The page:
Drug Mule's Cocaine Pellets Burst on Plane

Colmin Smith, age 48, was flying from Antigua to London with 239 grams of cocaine (about 1/2 pound) in pellets in his stomach. Shortly after the packed Virgin Atlantic flight took off, the pellets burst. He managed to tell a flight attendant right before he lost consciousness.

The plane made an emergency landing in Bermuda, where medics performed emergency surgery at the airport, and then took him to the hospital. He survived, and then had to face the judge.

The penalty: No jail, just a fine of 417 pounds (about $700.00). Why did he catch such a break? [More...]

The prosecutor explained to the media afterwards:

‘There was no evidence that the drug was to be peddled on Bermuda's streets so he could only be charged with possession. ‘If he had been found guilty of supplying the narcotics he would have been banged up for life.

‘He is one very lucky man. He came close to losing his life, either by overdose or by life sentence.

The judge told him:

Senior magistrate Archibald Warner told Smith he should ‘thank his lucky stars’ he was here to face charges rather than dead.... ‘You should thank whoever you worship, or look to, because you are really lucky. ‘You didn't come to the first heaven, but you came to Bermuda, the second heaven.’

Smith paid his fine, and with the help of the British embassy, flew back home.

He is indeed lucky. These two Americans weren't so lucky in Bermuda last year, when they did the swallowed similar amounts.

I wonder what the outcome would have been if the plane landed in Miami instead of Bermuda. Would DOJ and the DEA have said since he knowingly possessed the drugs, and he was inside the U.S. when the drugs were removed from his stomach, he's guilty of possession with intent to distribute -- regardless of where he intended to distribute them?

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    (Sigh!) What some people ... (none / 0) (#1)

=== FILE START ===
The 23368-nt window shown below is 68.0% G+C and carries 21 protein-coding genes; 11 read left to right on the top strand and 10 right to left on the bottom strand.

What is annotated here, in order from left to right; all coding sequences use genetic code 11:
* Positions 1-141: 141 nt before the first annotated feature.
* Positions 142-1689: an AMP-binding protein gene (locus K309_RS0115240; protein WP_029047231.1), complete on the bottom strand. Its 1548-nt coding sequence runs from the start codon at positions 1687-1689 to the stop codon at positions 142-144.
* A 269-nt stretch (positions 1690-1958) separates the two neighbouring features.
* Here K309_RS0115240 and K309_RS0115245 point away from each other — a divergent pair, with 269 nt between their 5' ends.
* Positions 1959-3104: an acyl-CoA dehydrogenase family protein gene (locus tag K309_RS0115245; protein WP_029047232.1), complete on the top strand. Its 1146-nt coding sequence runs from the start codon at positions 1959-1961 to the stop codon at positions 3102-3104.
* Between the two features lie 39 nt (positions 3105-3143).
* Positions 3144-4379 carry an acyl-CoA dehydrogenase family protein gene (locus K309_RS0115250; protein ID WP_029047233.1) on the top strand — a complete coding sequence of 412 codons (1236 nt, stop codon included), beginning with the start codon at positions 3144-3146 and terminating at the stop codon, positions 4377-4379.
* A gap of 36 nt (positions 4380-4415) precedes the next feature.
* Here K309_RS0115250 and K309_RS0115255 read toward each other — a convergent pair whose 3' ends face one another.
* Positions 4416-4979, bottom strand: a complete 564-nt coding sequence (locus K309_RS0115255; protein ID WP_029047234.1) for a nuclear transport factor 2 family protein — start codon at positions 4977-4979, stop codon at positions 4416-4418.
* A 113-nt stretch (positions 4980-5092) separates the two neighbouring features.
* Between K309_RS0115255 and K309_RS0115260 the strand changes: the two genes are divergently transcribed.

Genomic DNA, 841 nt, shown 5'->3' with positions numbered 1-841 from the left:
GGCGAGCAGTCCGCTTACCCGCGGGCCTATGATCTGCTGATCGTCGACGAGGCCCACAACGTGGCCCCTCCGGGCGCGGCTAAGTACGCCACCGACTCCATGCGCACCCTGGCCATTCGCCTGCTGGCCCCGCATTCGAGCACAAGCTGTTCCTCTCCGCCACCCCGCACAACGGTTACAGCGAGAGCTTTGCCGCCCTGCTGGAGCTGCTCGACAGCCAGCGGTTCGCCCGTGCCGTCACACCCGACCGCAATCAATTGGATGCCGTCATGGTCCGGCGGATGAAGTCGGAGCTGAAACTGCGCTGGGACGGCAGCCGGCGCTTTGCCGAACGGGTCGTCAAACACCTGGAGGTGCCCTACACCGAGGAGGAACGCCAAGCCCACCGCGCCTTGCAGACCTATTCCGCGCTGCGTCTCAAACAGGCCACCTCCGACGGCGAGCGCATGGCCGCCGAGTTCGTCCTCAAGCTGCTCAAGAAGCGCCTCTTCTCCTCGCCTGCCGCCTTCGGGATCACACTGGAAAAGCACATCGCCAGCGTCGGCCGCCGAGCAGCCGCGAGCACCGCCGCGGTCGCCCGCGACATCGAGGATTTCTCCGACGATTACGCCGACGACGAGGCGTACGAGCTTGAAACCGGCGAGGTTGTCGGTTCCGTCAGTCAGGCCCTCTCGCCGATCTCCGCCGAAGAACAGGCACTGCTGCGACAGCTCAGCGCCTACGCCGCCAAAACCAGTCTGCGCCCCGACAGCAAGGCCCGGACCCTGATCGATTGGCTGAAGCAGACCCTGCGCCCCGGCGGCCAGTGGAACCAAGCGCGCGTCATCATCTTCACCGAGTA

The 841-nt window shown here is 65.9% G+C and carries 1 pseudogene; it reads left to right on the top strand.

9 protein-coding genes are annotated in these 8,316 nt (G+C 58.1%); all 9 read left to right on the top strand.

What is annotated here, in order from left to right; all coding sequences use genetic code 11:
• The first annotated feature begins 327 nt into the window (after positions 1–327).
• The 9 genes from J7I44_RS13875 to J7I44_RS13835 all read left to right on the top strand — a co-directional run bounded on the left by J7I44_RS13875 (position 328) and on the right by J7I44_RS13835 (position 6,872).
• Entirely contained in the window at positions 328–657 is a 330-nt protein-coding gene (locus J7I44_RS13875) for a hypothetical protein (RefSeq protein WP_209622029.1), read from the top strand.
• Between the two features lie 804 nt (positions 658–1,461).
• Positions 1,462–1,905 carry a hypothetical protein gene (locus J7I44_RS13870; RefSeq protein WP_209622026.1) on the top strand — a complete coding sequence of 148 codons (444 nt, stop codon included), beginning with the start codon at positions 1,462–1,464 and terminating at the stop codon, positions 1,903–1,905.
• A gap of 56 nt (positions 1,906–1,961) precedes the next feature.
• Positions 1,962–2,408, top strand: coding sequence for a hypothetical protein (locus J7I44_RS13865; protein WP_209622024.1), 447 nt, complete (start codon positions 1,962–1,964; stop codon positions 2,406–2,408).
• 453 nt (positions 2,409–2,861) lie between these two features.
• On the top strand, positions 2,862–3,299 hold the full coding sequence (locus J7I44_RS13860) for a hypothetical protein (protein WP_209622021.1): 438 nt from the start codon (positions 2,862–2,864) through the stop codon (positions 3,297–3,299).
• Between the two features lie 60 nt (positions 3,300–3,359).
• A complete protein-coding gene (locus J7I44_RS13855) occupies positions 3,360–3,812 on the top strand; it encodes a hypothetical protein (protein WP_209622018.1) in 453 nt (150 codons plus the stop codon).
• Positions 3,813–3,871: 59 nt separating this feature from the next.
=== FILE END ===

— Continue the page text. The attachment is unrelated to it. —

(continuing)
by Donald from Hawaii on Mon Jul 28, 2014 at 03:44:10 AM EST
    ... will do for a perceived windfall. And at age 48, Mr. Smith can't even claim as an excuse that he was young and stupid. He is indeed a very lucky man, and should take advantage of his recent good fortune and make something useful of his life. I suppose any number of us have stories to tell about a potential wrong turn in life which could have otherwise ended very badly, were it not for a fortunate break which allowed us to somehow correct our course and make things right again.

    Anyway, I just want to say that I really appreciate the often thankless work you do as a criminal defense attorney. I served as the chief clerk for the judiciary committees in both the State House and State Senate, and I can't begin to tell you how many truly outrageous ideas about criminal law crossed my desk over the years, most all of which were wholly punitive in the author's desire to exact some sort of vengeance and retribution on behalf of society. Even though 95% of bad legislation eventually does get eighty-sixed, suffice to say that generally, state legislators aren't inclined to make your job as defense counsel any easier.

    People can and do sometimes show the most appalling personal judgment in both the company they choose to keep, and the things they will do accordingly under such questionable influences. Not all of them can be necessarily categorized as so-called "bad people;" they were just incredibly and blindingly stupid at a particular moment in time.

    It's attorneys such as yourself who ensure that at least a few of them will catch that aforementioned break, and thus enjoy an opportunity to hit life's reset button. What they do afterward with that second chance, and whether or not they choose to prove themselves worthy of such consideration, is all up to them.